Early Heart Attack Care

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Early Heart
Attack Care
(EHAC)
Heart attacks have
beginnings
Course Outline
1.
Anatomy and Physiology 101: Your Heart
2.
A Heart Attack in Progress
3.
Concepts of Early Heart Attack Care
4.
Recognition and Intervention
5.
Delay and Denial
6.
You: The Early Heart Attack Care Giver
Part 1
Anatomy and
Physiology 101:
Your Heart
The Human Heart
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The primary function of the heart is to
pump oxygen-rich blood throughout
the body. The oxygen is used by the
body's tissues to perform their normal
work.
Your heart is approximately the same
size as your fist. Inside, the heart is
divided into right and left sides by a
thick muscular wall called a septum.
The right and left sides are divided into
upper chambers called the atria and
lower chambers called the ventricles.
The heart's right side (consisting of an
atrium and a ventricle) receives blood
from the body and sends the blood to
the lungs where it is replenished with
oxygen.
After leaving the lungs, the blood
travels into the left atrium and then
through the left ventricle where it is
pumped out to the rest of the body.
A healthy heart will beat approximately
100,000 times each day and pump over
1,800 gallons of blood throughout the
body's circulatory system.
The Human Heart Electric Pump
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SA Node
AV Node
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The heart has its own built-in electrical
system which causes the heart to beat.
In a healthy heart, each heartbeat
begins in the sinoatrial node or SA node
(the heart's natural pacemaker), which
is located in the top right chamber of
the heart (right atrium).
The electrical signal starts a reaction
that spreads out across both of the top
chambers of the heart causing them to
contract and pump blood into the lower
heart chambers.
The electrical impulse then spreads to
the atrivoventricual node (AV Node)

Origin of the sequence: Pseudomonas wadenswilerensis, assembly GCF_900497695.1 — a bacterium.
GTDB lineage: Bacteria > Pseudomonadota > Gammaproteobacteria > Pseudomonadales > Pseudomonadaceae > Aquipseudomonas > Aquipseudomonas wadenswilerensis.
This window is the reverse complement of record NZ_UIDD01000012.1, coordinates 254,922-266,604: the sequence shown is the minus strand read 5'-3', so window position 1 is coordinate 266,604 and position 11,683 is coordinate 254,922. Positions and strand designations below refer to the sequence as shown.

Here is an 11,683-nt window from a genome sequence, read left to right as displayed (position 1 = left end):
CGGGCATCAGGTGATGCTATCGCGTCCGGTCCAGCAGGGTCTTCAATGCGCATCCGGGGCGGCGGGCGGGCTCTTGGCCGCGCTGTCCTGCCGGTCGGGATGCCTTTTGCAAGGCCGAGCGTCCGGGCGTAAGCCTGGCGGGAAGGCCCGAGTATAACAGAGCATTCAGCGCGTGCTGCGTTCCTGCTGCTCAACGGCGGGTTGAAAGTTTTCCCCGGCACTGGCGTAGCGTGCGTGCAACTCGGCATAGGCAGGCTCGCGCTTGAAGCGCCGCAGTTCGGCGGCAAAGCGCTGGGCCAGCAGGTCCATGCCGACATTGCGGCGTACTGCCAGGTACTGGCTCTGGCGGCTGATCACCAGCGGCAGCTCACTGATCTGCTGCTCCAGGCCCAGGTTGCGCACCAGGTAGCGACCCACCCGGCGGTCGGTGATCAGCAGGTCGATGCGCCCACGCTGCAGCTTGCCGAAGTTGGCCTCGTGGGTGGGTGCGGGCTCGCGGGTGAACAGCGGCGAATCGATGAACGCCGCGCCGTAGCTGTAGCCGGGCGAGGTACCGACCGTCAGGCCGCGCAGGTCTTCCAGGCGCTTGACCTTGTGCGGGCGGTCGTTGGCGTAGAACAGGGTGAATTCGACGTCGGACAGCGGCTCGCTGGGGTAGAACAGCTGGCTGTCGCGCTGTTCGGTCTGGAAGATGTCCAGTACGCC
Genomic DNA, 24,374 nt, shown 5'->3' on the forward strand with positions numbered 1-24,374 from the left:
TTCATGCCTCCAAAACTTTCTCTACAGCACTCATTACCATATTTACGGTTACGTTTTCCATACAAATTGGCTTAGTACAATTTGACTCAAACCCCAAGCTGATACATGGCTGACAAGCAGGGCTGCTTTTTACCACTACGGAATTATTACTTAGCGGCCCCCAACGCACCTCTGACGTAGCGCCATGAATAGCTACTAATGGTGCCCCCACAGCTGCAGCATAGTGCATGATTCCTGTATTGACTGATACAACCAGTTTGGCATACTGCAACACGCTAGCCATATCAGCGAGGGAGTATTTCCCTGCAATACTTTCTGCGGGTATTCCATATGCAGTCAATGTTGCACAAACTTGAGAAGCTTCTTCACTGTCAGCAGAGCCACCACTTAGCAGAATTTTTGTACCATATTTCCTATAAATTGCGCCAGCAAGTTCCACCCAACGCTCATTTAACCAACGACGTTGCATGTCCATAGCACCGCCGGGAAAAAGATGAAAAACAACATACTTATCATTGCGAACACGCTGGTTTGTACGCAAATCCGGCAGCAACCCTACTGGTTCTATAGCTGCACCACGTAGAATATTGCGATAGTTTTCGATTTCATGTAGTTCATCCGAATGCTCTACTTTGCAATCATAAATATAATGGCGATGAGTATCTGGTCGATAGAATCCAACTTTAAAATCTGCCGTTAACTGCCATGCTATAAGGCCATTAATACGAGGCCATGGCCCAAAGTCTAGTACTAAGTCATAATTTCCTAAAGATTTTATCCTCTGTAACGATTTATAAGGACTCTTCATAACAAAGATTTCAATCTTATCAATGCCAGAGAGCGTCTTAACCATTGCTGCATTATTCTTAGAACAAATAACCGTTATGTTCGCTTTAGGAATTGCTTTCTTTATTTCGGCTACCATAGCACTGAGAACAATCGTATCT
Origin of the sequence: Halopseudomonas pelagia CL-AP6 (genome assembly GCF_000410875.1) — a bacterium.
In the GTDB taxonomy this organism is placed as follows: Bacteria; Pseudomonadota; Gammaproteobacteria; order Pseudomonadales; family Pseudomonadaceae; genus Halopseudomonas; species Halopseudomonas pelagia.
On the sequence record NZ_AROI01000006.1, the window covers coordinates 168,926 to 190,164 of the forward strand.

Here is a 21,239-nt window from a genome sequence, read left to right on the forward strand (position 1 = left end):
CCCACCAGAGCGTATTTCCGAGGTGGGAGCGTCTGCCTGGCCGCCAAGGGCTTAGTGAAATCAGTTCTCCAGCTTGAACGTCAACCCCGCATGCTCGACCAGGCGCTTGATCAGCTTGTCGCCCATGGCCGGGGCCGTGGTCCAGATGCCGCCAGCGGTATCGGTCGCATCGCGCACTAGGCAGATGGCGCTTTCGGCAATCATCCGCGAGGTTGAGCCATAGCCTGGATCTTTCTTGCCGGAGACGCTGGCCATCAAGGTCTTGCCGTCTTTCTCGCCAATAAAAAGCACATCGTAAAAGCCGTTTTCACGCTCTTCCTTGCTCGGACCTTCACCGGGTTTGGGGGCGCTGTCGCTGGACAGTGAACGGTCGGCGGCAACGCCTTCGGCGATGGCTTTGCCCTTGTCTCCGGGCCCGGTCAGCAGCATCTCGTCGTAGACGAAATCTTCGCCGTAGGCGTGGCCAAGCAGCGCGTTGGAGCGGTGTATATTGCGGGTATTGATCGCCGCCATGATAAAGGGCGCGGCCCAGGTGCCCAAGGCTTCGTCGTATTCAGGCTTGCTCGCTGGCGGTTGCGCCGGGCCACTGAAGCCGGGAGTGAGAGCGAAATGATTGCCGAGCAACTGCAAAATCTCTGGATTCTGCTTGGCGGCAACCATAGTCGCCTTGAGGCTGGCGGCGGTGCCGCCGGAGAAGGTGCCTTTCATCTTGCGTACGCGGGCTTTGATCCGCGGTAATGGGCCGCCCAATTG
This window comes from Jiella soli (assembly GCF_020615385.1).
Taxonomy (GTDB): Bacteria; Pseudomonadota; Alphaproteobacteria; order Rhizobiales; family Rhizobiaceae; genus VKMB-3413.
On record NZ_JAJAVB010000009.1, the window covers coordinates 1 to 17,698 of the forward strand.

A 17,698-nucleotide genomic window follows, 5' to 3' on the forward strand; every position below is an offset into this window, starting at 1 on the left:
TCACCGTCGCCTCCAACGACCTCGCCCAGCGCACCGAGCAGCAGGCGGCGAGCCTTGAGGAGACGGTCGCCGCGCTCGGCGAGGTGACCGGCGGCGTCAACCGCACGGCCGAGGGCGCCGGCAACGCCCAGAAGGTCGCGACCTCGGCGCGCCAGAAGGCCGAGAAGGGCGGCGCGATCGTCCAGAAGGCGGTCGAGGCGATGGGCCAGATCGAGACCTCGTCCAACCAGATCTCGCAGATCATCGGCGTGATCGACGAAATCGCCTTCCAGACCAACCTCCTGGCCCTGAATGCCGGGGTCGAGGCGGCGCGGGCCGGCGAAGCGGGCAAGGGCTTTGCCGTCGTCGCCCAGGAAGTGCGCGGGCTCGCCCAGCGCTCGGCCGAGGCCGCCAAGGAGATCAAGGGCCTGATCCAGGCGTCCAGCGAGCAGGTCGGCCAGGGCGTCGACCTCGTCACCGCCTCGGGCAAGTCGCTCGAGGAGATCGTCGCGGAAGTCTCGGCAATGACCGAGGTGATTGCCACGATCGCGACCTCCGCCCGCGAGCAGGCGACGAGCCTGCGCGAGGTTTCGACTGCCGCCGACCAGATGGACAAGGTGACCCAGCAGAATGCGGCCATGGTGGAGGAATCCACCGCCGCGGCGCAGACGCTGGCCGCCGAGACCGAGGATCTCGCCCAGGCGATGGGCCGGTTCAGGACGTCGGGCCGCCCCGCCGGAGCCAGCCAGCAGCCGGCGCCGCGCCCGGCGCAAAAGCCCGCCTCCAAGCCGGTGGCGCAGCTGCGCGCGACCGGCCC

which is located between the atria and
ventricles. The AV node slows the
impulse allowing the atrium to finish
contracting.
From the AV Node the impulse travels to
the left and right sides of the ventricles
stimulating them to contract causing
blood to be pumped from the R ventricle
to the lungs and from the L ventricle to
the rest of the body.
The Human Heart and Coronary
Arteries
Part 2
A Heart Attack in
Progress
Coronary Artery Disease
Coronary artery disease (CAD)
is a condition in which plaque
builds up inside the coronary
arteries. CAD is the most
common form of heart disease.
CAD can lead to serious health
issues such as angina and heart
attack.
Ischemia & Angina Pectoris
When your coronary arteries
are narrowed or blocked,
oxygen-rich blood can't reach
your heart muscle. This can
cause ischemia, angina or a
heart attack. Ischemia is simply
an inadequate blood supply to
an area. Angina is chest pain or
discomfort that occurs when
not enough oxygen-rich blood
is flowing to an area of your
heart muscle. Angina may feel
like pressure or squeezing in
your chest.
What is a Heart Attack?
A heart attack also know as an
acute myocardial infarct (AMI)
occurs when blood flow to a
section of heart muscle
becomes blocked. If the flow of
blood isn’t restored quickly, the
section of heart muscle
becomes damaged from lack of
oxygen and begins to die. This
blockage may be caused by a
blood clot that gets stuck in an
artery or by a thickening inside
the wall of an artery that
restricts the flow of blood
enough to cause pain and
damage.
Heart Attack Facts
• Heart Attack is the #1 Killer of adults
• 4,100 Heart attacks occur every day
• 600,000 Heart attack deaths occur each year
• Hundreds of thousands survive heart attacks but are
left with a damaged heart
Presentations of a Heart Attack
• Sudden, severe pain that stops you in your tracks
• Gradual increasing pain with damage occurring over
a period of hours
• Very early presentation with mild symptoms over
hours or days
Part 3
Concepts of Early
Heart Attack Care
(EHAC)
Are All Heart Attacks Created Equal?